Vitamin E is probably the oldest oral therapy used in the modern era for Peyronie’s disease. Unfortunately there are no well done controlled trials demonstrating any benefit, and in a small controlled trial performed in England, no benefit was noted with the use of vitamin E for Peyronie’s disease. The proposed mechanism of action for vitamin E is as an agent which may act by soaking up scar-inducing chemicals (free radicals) that are released in traumatized, inflamed and healing tissue. Therefore, if vitamin E could possibly get into the tunica albuginea of the penis and lower the free radicals then vitamin E would be beneficial. Unfortunately, there is no evidence to show that vitamin E does reach the target tissue, and it is unknown what dose would be necessary to result in such a benefit. In my opinion, vitamin E remains relatively inexpensive and non-toxic treatment when used at less than 1000 units per day and may have some benefit and does little harm. Although there may be different types of vitamin E, to my knowledge, there has been no evidence of an increased benefit with one brand or type over another with respect to Peyronie’s disease, and therefore your questions regarding hi-gamma vitamin E must go unanswered.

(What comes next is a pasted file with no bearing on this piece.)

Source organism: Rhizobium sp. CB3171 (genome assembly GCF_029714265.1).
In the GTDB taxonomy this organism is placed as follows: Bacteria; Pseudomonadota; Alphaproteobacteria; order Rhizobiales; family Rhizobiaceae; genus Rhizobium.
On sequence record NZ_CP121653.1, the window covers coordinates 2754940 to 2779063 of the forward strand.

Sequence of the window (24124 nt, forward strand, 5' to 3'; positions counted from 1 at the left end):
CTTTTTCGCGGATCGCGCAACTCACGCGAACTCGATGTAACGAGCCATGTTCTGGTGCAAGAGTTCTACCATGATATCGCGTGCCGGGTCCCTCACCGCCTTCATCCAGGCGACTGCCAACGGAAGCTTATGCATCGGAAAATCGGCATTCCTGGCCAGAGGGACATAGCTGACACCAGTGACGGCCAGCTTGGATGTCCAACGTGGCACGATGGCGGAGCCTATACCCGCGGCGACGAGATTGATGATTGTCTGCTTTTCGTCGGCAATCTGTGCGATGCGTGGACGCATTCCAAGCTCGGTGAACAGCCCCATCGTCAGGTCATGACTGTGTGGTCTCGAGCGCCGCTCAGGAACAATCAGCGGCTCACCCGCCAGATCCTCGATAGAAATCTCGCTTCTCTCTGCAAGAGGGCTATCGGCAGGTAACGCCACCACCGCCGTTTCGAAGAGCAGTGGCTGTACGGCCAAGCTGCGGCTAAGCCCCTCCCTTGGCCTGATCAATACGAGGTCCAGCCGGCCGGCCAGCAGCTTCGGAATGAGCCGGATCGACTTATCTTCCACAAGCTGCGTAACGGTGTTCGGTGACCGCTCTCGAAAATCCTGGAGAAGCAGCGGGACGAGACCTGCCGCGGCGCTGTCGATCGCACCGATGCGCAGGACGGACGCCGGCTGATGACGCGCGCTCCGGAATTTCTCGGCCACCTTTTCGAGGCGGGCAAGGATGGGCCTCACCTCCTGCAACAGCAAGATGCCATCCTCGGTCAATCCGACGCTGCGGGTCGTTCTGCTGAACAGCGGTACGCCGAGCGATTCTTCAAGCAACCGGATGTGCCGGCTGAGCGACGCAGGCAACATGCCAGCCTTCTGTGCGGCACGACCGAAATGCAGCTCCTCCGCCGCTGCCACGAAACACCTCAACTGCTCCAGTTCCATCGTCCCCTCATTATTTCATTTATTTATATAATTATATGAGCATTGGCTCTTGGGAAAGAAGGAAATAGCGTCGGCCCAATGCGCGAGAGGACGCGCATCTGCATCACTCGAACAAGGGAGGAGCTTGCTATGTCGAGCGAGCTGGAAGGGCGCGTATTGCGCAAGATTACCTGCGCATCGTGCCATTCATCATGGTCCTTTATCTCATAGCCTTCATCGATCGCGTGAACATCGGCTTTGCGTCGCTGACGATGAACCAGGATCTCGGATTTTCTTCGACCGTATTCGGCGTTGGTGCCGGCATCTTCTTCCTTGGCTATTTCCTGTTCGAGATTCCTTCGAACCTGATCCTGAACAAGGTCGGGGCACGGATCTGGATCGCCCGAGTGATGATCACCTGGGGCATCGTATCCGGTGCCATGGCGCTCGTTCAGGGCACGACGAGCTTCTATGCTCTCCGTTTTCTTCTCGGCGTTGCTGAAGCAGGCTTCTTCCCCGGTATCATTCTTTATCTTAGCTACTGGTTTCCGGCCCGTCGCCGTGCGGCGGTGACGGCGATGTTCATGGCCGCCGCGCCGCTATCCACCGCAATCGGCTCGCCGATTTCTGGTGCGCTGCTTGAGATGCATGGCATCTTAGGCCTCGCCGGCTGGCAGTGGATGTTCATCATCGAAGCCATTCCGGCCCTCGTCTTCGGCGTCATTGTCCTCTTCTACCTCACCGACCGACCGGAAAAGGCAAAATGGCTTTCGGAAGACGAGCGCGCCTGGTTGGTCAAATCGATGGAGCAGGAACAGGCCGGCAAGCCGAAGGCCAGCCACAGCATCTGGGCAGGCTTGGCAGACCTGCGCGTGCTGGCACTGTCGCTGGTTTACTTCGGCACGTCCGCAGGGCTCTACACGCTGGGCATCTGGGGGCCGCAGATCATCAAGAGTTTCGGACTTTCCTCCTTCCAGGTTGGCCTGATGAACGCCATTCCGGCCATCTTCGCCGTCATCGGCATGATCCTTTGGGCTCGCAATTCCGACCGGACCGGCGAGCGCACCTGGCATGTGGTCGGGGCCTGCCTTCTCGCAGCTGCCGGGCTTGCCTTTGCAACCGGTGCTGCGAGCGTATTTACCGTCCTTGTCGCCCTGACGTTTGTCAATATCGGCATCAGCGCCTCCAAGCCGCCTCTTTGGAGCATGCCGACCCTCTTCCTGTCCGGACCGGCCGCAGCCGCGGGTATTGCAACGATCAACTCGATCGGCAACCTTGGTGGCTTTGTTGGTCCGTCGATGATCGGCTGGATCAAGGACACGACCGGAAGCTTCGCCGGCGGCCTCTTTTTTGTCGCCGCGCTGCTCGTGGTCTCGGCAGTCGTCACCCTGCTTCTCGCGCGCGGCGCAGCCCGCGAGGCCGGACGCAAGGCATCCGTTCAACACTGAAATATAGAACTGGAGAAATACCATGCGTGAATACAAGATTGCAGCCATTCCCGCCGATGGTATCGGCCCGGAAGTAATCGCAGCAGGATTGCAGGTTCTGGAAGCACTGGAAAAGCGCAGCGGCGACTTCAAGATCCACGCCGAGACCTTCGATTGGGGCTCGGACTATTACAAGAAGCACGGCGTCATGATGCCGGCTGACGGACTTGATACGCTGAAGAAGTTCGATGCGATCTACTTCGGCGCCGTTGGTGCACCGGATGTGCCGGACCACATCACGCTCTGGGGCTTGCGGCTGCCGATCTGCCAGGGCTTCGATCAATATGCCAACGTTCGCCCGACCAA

There is increased concern about using high doses of vitamin E in patients who may be at increased risk for congestive heart failure. Therefore, in the man who may have a compromised heart, the use of daily vitamin E, at any dose, has raised concern and probably should be avoided until more conclusive information is available. One final comment is that vitamin E is now under study in the US in a large government sponsored trial examining the potential benefits of 400 mg/IU vitamin E daily. These men will be followed over a 7-12 year period to see if such chronic use would reduce the risk of prostate cancer as compared to no vitamin E versus the combination of vitamin E plus selenium 200 mcg daily. In the recent past small, short-term trials of vitamin E and Selenium have suggested a reduced risk of not only prostate, but also colon and lung cancer. The government sponsored study, known as the SELECT Trial is attempting to answer this question.